When to replace your fascias and soffits rather than cap them

To maintain your house in good condition is essential for providing a home that is not only great to live in but one that it will retain its resale value; this is vital if you need to move sometime in the future. An important part of that maintenance is the roof, where fascia and soffit … Continue reading “When to replace your fascias and soffits rather than cap them”

To maintain your house in good condition is essential for providing a home that is not only great to live in but one that it will retain its resale value; this is vital if you need to move sometime in the future. An important part of that maintenance is the roof, where fascia and soffit boards can often lead to leakage problems if they are not looked after. If you live in South Wales and need someone to install your roofline products Cardiff has a number of reputable trades people and specialists.

Capping is one way to solve difficulties in this area and on the surface seems an easy solution. Rather than removing rotten timber, this is left in place, and the new cladding is fixed on top. The work involved can be done using a ladder, so will save on more expensive scaffolding and the number of work hours involved is drastically reduced.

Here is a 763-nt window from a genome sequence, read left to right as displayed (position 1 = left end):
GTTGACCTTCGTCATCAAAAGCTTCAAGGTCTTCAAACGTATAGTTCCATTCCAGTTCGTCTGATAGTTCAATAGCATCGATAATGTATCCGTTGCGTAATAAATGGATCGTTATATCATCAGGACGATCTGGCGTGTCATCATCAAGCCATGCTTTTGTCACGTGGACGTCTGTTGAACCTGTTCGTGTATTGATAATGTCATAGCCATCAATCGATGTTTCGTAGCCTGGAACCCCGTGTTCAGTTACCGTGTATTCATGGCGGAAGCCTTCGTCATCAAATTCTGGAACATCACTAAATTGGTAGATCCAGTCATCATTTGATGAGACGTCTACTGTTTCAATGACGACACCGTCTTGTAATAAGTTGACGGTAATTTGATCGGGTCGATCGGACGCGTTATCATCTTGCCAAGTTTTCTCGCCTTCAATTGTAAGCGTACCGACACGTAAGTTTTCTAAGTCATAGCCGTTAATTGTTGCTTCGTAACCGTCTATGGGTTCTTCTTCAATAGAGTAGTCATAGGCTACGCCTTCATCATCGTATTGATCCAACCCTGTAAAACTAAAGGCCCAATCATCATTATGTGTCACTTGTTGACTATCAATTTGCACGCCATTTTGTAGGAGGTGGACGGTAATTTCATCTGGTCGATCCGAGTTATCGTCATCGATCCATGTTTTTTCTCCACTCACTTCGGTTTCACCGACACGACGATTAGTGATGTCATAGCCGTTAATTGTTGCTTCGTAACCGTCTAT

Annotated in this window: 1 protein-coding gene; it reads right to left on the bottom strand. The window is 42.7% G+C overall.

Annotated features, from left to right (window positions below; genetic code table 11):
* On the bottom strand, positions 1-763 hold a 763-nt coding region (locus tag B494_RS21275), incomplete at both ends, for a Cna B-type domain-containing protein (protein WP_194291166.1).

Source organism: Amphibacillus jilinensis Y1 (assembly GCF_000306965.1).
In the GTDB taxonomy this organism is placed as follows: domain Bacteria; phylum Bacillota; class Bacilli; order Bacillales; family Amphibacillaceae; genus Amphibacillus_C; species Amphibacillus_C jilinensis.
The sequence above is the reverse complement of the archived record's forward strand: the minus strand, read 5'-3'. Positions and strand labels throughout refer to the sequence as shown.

As a money saving option, capping looks an attractive alternative but, there are some issues that homeowners need to be aware of before going for this option rather than total replacement. Fixing capping boards to an obviously unsound sub-structure is just building up problems for the future. Any rot will still continue to spread as now it has been sealed in by the covering new layer and does not have any ventilation. Even if there is no evidence of rotting when the capping takes place, any moisture that is present in the existing boards will be sealed in and eventually over the years become more and more unstable.

As well as the problem of instability, the over clad method for semi and terraced properties means that the gutters of each house will not be in line, which could mean there is a threat of leakage. Capping, when completed, will also reduce the amount of overhang of roof tiles in the eaves; this could lead to rainwater being able to get behind the guttering.

The most modern way to replace worn wooden fascia and soffit boards is with UPVC. This may be more time consuming and expensive than capping, but is in fact over the long term extremely less costly. By leaving wood deteriorating underneath, the nails will eventually work loose and leave fascias exposed to the elements. In the end, the work will still have to be completed.

UPVC as a material is not porous, and unlike timber will not be damaged by the elements. A roofline that has been constructed with this hardwearing material will never rot and require no maintenance for at least 40 years. The most that needs to be done to keep your roof area looking good is the occasional clean with warm soapy water.

To avoid ‘false economy’ and ensure that the roof of your home is easy to maintain over the years, as well as look good; then fitting UPVC and replacing wooden fascias and soffits is the logical and economical choice.